CONSUMER REPORTS — Most home chefs know that you need a good non-stick pan in your collection of kitchen tools. But they only work if the coating is in good shape. Consumer Reports reveals some easy tips to keep your non-stick pans working year after year.
Metal utensils have done in many non-stick pans. Once the coating is scraped or scratched, food will stick to the surface and the pan will be harder to clean. Use wood, silicone, or plastic utensils on your non-stick. And to protect the surface, don’t stack anything inside the pan. Calphalon warns that storing pans or lids in their nonstick pans will void the warranty. If you must stack to save space, place a small towel or potholder on the surface for protection.
Another culprit that can damage your non-stick? Cooking spray.
“If you want your pans to last longer, don’t use cooking spray on them. These sprays can adhere to the non-stick surface, and over time, this buildup can cause food to stick to it,” said Tara Casaregola, a Consumer Reports tester.
Since non-stick pans are so easy to clean, it’s tempting to take them right from the stovetop to the sink. But never submerge a hot non-stick pan in cold water. They can warp and a warped pan won’t sit on the burner properly, and can’t heat up evenly.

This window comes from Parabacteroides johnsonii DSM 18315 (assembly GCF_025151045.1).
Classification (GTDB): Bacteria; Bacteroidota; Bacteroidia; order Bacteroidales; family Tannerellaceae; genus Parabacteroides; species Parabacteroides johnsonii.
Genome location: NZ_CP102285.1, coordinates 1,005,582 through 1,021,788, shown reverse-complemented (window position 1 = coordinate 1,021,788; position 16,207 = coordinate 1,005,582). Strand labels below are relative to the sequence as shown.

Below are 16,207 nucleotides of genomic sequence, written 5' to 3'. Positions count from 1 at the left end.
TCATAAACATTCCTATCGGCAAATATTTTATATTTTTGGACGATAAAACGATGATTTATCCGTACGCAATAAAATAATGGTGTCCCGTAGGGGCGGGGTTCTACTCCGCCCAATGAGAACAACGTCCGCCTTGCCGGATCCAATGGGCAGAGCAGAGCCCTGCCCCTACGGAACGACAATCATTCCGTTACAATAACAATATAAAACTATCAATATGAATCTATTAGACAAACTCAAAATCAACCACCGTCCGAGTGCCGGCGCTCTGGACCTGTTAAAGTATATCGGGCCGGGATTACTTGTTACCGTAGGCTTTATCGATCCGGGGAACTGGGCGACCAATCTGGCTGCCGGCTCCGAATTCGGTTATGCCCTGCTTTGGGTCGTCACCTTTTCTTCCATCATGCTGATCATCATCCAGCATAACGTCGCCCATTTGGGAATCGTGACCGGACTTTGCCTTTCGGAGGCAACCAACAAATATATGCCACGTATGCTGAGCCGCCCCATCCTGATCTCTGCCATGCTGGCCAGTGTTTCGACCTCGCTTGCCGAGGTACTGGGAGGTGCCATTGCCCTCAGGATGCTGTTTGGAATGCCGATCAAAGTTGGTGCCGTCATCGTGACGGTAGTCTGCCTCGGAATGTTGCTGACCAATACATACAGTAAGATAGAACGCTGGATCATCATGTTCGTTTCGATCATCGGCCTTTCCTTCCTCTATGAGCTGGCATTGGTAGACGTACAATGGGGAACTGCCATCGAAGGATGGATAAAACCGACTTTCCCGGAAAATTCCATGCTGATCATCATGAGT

Consumer Reports puts non-stick pans through an aggressive abrasion test.
Casaregola said, “We actually test non-stick pan surfaces using steel wool, something you should never use on them. And some coatings are more resilient than others. To make your pan last longer, always use non-abrasives to clean your non-stick pans.”
Finally, if there’s build-up on the surface of your pan, don’t toss it. Swiss Diamond suggests “degunking” by rubbing in a paste of baking soda and water, scrubbing with a non-abrasive sponge, then washing it off.
Consumer Reports says unlike a cast iron pan, don’t expect your non-stick pan to last for generations. The coating will eventually wear and you’ll have to replace the pan. A mid-priced model that does well in their tests may suit most budgets and cooking needs.